While manufacturing a PCB, there are many factors that will influence the performance of your PCB. One of them is the thickness of your PCB. The thickness will affect the conductivity and resistance of your PCB and so you will have to choose the perfect thickness so your PCB can fit its applications accurately. In this article we will discuss the various standards of thickness available for PCBs and how you can choose the correct standard for yours.
There are a number of things to consider before you make your choice. The application is a major factor but the profile, weight, components etc. all play a part too. Over years the size of PCBs has grown smaller, lighter and thinner so the thickness should also fit these standards.
PCB Thickness Options:
The number of layers your PCB determines the overall thickness of your PCB. Some applications require a thicker PCB while some require a thinner type. SO the thickness has very varying standards. The typical range of thickness for the core and prepreg combined is between 0.008 -0.240 inches.
Standard PCB Thickness:
PCBs can be single sides, double sided or multi layered. The typical thickness is 0.063 inches (1.57mm) which is a standardized level from the past. This is because of the 0.063 inches plywood sheets used as substrates in electronic devices during the plywood industry. Today,the thickness range however is 0.008-0.240 inches which you can choose from. This is because of the development of multi-layer PCBs. Also over time, the use of substrates better than plywood started for example, epoxy.
PCB Copper Thickness:
Copper plays a role in the overall thickness of the PCB. The copper thickness usually depends on the current passing through the PCB. The standards copper thickness is roughly 1.4 mm to 2.8 mm (for internal layers) and 2-3 oz.(including the external layers). The thickness is adjusted according to your requirements. Keep in mind that increased copper means higher price and challenging processing.
PCB Trace thickness:
PCB trace thickness is usually specified in by the designer. Usually when the current flow increases the copper traces can overheat and can damage the PCB. So the trace should be thick enough to accommodate the higher current without overheating the PCB. To determine the proper thickness the amount of current passing through the PCB is compared to the rise in temperature. The width that can accommodate the average to maximum operating temperature is the thickness.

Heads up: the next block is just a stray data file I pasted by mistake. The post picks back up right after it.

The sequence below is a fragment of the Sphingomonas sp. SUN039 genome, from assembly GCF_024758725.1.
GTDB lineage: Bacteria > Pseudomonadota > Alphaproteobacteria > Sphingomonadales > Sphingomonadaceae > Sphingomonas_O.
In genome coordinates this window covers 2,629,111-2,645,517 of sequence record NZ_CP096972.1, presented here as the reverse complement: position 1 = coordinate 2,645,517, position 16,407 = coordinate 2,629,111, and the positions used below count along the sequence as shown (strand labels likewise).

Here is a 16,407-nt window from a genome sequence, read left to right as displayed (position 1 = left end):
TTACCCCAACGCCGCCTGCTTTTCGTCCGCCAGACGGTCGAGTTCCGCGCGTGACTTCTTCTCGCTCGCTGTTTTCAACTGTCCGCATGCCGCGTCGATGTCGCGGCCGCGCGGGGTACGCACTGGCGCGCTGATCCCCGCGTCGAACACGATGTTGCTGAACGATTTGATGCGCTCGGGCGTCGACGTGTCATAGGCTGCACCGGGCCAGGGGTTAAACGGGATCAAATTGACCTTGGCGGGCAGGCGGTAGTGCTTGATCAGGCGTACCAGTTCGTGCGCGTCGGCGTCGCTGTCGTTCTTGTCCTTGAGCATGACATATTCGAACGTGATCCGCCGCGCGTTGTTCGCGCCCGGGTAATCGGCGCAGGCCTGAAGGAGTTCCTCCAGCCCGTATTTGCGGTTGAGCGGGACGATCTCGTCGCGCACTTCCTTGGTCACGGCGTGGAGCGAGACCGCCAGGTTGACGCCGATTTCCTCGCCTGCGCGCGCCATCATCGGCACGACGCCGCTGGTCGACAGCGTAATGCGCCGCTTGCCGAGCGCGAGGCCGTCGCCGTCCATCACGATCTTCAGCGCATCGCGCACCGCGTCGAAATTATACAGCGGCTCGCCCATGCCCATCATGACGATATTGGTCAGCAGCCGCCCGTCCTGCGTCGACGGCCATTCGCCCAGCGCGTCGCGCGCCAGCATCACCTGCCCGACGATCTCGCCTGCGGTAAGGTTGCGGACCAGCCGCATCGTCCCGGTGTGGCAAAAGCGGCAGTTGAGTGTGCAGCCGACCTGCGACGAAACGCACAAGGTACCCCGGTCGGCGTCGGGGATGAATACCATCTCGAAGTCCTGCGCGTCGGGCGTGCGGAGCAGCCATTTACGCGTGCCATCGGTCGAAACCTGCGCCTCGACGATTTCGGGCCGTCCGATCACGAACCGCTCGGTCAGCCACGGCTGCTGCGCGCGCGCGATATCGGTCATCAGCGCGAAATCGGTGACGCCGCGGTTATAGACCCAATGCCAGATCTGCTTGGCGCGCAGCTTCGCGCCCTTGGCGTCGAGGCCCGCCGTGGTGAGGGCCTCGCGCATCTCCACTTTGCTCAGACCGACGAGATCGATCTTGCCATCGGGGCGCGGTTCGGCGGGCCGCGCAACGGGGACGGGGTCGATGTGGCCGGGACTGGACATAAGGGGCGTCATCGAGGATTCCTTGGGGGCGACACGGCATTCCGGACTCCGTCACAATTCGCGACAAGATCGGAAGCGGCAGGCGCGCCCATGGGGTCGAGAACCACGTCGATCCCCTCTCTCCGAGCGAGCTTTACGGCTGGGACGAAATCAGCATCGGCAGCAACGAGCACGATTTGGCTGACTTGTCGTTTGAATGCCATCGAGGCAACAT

How to Specify PCB Thickness:
You can specify the thickness of your PCB by using a trace width calculator. Simply input all the specifications and the calculator will give you the requirement average thickness. Factors such as the prepreg thickness, solder mask thickness etc. is required. You can calculate up to the hundredth of a millimeter to ensure accuracy in measurements.
Choosing the Thickness of PCB:
When choosing thickness remember that a thicker board is less likely to break as compared to a thin one. Unless the application calls for a thin board, it is better to stick to a thick one. The following factors should be kept in mind while choosing the thickness of PCBs.
1. Weight: A thinner board will break easily as it is more brittle. Therefore thicker boards are preferable unless the applications require a thin board.
2. Flexibility: Thin boards are more flexible as compared to thick ones but can break easily. Thick boards are less flexible and are heavier.
3. Space Required: If your device will have larger space for a larger PCB then using a thicker board is better but if you have a smaller device then it will require a smaller board.
4. Connections and components: The type of connectors and components you use will also require a certain thickness.
5. Impedance: It is integral to match the thickness of the board to the impedance. This is because the thickness of board is actually the thickness of the dielectric and the dielectric helps with impedance control.
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